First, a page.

What is it about?

The rollercoaster adventures of parenting three kids, dealing with disability and mental health - and discussing disability discrimination and how to tackle it.

Tuesday, 9 April 2013

Diagnosis 2008

"I think it's something genetic. I'd say you're lucky your second son is ok" she says. I look at the neurologist in horror.

"Genetic? That's not really the sort of thing I want to hear at the moment" I reply, and point at my belly. I explain that despite having had my tubes tied earlier that year, I am about 10 weeks pregnant with our very unplanned third child.

We’re still reeling from the shock of another pregnancy after we have gone to such lengths to ensure we have no more kids – and honestly, I'm still not sure I want to go ahead with this. And now here is a genetic disability to contemplate?

The neuro suggests we have an MRI, a spinal puncture, and various metabolic tests on Beaver to see if we can work out what causes his disability. Then she suggests that I can have a CVS for this baby, and if we find something for Beaver, we can test baby three for the same.

I explain that we've done all those tests on the boy and they showed nothing, We are no closer to understanding what causes Beaver's disability, and the CVS comes back all clear. It also tells us that after two boys, we have now created a girl.

I am slowly recovering from the initial shock of this pregnancy. I was so set in my mind that our family was complete with two kids, that I found it hard to comprehend that we would do the whole baby thing again. Still, we are getting to grips with the idea, and I decided that just because her arrival would be inconvenient is not enough reason to terminate a life. So another baby it will be.

Arrangements are made for a bigger car (Beaver's wheelchair and a pram won't fit in a family sedan), plans are drawn up for an extension to the house, and the midwife is booked for another homebirth – and after an exhausting pregnancy, a beautiful baby girl is born in a relaxed water birth in the kitchen. Despite our initial hesitations in having this baby, we instantly adore her, and settle into a busy yet happy routine as a family of five. We decide to give our little girl (blog name BooBoo) an old English name meaning "strong willed". We like that for a girl, and given the manner of her conception, we reason she must indeed have strong will to be here.

Everyone comments on how beautiful and petite BooBoo is, and how she looks like Beaver – although Possum is quick to point out that her hair is the same colour as his. She is a gentle natured baby, and seems to make our family complete. People comment on her alertness and the strong way in which she lifts her head up. We laugh and say "yes, she doesn’t' have what Beaver has, since he was a very floppy baby.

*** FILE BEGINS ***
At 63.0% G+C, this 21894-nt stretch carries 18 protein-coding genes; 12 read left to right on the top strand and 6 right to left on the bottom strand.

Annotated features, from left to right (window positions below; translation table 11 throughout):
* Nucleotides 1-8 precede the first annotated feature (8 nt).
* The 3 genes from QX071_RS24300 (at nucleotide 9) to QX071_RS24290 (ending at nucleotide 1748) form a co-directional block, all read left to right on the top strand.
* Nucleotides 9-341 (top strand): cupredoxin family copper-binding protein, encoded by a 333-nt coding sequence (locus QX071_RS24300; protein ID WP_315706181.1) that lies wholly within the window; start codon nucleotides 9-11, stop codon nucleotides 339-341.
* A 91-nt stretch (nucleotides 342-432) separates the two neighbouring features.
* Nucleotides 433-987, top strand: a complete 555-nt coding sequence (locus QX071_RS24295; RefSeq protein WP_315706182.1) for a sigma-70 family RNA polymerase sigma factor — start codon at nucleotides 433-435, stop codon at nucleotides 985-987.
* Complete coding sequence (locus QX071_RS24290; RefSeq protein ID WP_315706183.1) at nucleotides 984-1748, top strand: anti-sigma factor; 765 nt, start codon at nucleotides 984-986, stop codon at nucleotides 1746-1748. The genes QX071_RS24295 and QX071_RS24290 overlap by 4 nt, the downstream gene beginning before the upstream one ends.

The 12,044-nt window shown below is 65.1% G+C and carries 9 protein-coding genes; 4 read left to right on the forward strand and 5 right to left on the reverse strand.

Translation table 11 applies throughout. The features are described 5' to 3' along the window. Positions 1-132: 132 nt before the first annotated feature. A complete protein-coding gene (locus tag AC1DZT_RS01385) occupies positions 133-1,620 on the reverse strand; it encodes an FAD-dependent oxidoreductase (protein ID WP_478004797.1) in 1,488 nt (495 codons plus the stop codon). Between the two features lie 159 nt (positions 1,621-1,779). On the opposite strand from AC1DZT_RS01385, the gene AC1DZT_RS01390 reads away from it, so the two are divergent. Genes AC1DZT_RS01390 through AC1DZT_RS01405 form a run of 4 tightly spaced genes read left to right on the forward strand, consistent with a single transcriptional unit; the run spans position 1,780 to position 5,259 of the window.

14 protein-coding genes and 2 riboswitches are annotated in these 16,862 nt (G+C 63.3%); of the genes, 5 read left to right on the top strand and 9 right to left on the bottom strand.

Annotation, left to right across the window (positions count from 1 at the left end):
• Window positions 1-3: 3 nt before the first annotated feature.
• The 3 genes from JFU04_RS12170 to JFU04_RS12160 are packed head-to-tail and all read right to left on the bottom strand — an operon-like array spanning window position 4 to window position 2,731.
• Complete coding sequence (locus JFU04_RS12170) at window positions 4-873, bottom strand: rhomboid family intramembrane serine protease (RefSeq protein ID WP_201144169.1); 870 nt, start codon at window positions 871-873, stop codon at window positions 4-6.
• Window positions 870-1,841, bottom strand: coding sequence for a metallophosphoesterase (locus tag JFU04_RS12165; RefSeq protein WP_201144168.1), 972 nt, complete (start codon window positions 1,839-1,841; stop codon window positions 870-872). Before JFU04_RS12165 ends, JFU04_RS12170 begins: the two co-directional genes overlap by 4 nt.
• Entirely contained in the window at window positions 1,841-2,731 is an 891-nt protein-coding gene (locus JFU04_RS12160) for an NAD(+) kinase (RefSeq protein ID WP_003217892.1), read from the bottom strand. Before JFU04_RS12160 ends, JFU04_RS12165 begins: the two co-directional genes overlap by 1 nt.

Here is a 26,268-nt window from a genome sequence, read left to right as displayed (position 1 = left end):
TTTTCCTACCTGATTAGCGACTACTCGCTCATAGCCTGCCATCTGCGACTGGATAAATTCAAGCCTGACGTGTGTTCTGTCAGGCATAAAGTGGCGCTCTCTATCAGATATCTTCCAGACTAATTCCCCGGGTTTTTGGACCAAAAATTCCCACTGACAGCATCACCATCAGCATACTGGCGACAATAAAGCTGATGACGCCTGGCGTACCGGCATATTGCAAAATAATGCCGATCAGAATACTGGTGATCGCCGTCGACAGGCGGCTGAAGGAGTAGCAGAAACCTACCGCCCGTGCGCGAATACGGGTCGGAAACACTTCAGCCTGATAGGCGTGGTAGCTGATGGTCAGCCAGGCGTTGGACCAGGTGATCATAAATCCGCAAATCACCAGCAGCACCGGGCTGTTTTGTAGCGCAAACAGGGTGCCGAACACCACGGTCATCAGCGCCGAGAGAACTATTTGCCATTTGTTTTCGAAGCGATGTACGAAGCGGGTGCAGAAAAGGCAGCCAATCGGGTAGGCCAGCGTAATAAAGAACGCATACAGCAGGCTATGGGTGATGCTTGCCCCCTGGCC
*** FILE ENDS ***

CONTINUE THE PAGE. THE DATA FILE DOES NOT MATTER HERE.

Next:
But then, very gradually, we notice that BooBoo seems more tense than strong. Richard and I quietly start to wonder why she's so placid, and why she's not really rolling over yet. We keep saying we should check the developmental milestones – we gave away all our baby books after I had my tubes tied, and should really buy a new one. Still, we put the niggling doubt to the back of our mind.

Until one day when BooBoo is nearly 6 months, the accumulated doubt solidifies like a hard rock in my stomach. I find it difficult to concentrate. I have looked up developmental milestones on the internet – and she's not achieving them. I have looked up newborn reflexes and baby weight and head circumference, and again, she's underperforming. My mind races over the possible implications as I take Beaver to his therapy at The Spastic Centre. I barely register what the boys are fighting about in the back of the car.

I don’t' know why, but today is the day I need to face this, I just need answers.

I walk up to the therapist and ambush her. "Please, can you be honest with me, does BooBoo have the same as Beaver?"

She turns towards me with tears in her eyes - and there I have my answer, even before she confesses that she had been watching BooBoo and states that "yes, there is certainly cause for concern" I know she add the last line because officially she's not allowed to diagnose, and really, her sentence stops after the word "yes".

I pick up Possum in a daze, and play with him and BooBoo while Beaver gets his therapy. On the way home, I can't hold it any longer, I have to pull the car over. My head buzzes, my face feels like it's on fire, and I cry and cry and cry. This can't be happening, How are we going to cope with this?

Why does BooBoo have to have it too?


Susan, Mum to Molly said...

Beautifully written Heike.

It must have been not long after then that I first met you...

Inspirational then, and inspirational now.

What an amazing job you are doing for your kids, and all kids living with disability in Australia.

Thank you,


Anonymous said...

What another amazing post I must say, if you don't mind me asking, is there a reason why you say that your children have cerebral palsy as opposed to calling it hereditary spastic paraplegia? This is just because as far as I know, they are two completely separate conditions.